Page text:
Trying To Save Medicare: CMS Innovation Center Experiments With New Practices
The Associated Press examines the group of doctors, lawyers, health policy experts and career federal employees charged with coming up with ways to save money and improve care in Medicare. Meanwhile, news outlets report on other Medicare developments including bundled payments, hospice use and fraud.
The Associated Press:
'Innovation Center' Tries To Reinvent Medicare
They work for the government and even their closest relatives have no idea what they do. It's not because they're spies or nuclear scientists, but because their jobs are so arcane: trying to reinvent Medicare to improve it, and maybe save taxpayers money. In a sprawling, nondescript office park near Baltimore, some 360 people at the Center for Medicare & Medicaid Innovation are trying to change the health care system, using the government's premier insurance program as leverage. (Alonso-Zaldivar, 4/18)
The Milwaukee Journal-Sentinel:
Can Fixed Payments Transform The Health Care Industry?
More than 1 million people, including more than 400,000 covered by Medicare, have surgery to replace a knee or hip each year. Medicare alone spent more than $7 billion just for hospital care in 2014, according to the Centers for Medicare and Medicaid Services. At the same time, the quality and total cost of surgery varies significantly, with the rate of complications at some hospitals more than three times higher than the best-performing hospitals and the total cost to Medicare ranging from $16,500 to $33,000. ... Meriter [hospital it Madison, Wis.], which does about 700 knee and hip replacements a year, lowered costs while improving the quality of care, based on metrics such as readmissions, infections, pain and movement. But it also had a strong incentive to provide better care: Complications meant the difference between making money and losing money. (Boulton, 4/16)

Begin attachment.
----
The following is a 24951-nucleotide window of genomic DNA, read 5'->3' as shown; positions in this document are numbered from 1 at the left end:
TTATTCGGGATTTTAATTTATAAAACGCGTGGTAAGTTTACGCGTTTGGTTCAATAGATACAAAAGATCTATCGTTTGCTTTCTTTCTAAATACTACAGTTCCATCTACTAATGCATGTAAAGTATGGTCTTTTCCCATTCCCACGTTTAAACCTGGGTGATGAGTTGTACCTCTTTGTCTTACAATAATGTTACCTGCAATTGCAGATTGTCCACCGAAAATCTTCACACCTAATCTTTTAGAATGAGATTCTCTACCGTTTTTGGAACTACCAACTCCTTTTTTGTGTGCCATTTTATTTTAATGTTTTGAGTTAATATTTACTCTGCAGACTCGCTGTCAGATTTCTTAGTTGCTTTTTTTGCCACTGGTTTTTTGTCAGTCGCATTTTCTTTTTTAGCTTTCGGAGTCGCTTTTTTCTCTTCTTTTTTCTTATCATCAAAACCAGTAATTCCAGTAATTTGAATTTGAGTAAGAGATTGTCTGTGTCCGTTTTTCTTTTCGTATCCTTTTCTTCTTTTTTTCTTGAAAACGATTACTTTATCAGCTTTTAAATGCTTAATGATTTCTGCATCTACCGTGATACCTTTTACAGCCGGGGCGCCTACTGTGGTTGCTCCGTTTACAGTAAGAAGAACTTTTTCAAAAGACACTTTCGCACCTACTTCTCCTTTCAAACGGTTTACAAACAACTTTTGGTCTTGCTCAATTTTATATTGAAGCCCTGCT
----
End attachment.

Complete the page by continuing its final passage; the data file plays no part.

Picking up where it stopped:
The Columbus Dispatch:
Blacks Less Likely Than Whites To Use Hospice Care
Studies show that nearly half of white Medicare beneficiaries enrolled in hospice before death, compared with only one-third of black patients. Among all U.S. patients who used hospice care in 2014, 7.6 percent were black; blacks are 13 percent of the population. (Pyle, 4/16)
Earlier KHN coverage: A Matter Of Faith And Trust: Why African-Americans Don’t Use Hospice (5/5/15)
Chicago Couple Accused Of $45M Medicare Fraud, Forced Labor
A Chicago couple accused of participating in a Medicare fraud scheme that swindled the government out of $45 million has also been charged with planning to force a Filipino woman to work as their nanny and housekeeper against her will. Richard Tinimbang, 38, and his wife, 40-year-old Maribel Tinimbang, both face one count of conspiracy to defraud Medicare, one count of money laundering conspiracy and one count of conspiracy to obtain forced labor, according to a statement from the U.S. Attorney’s office. (4/17)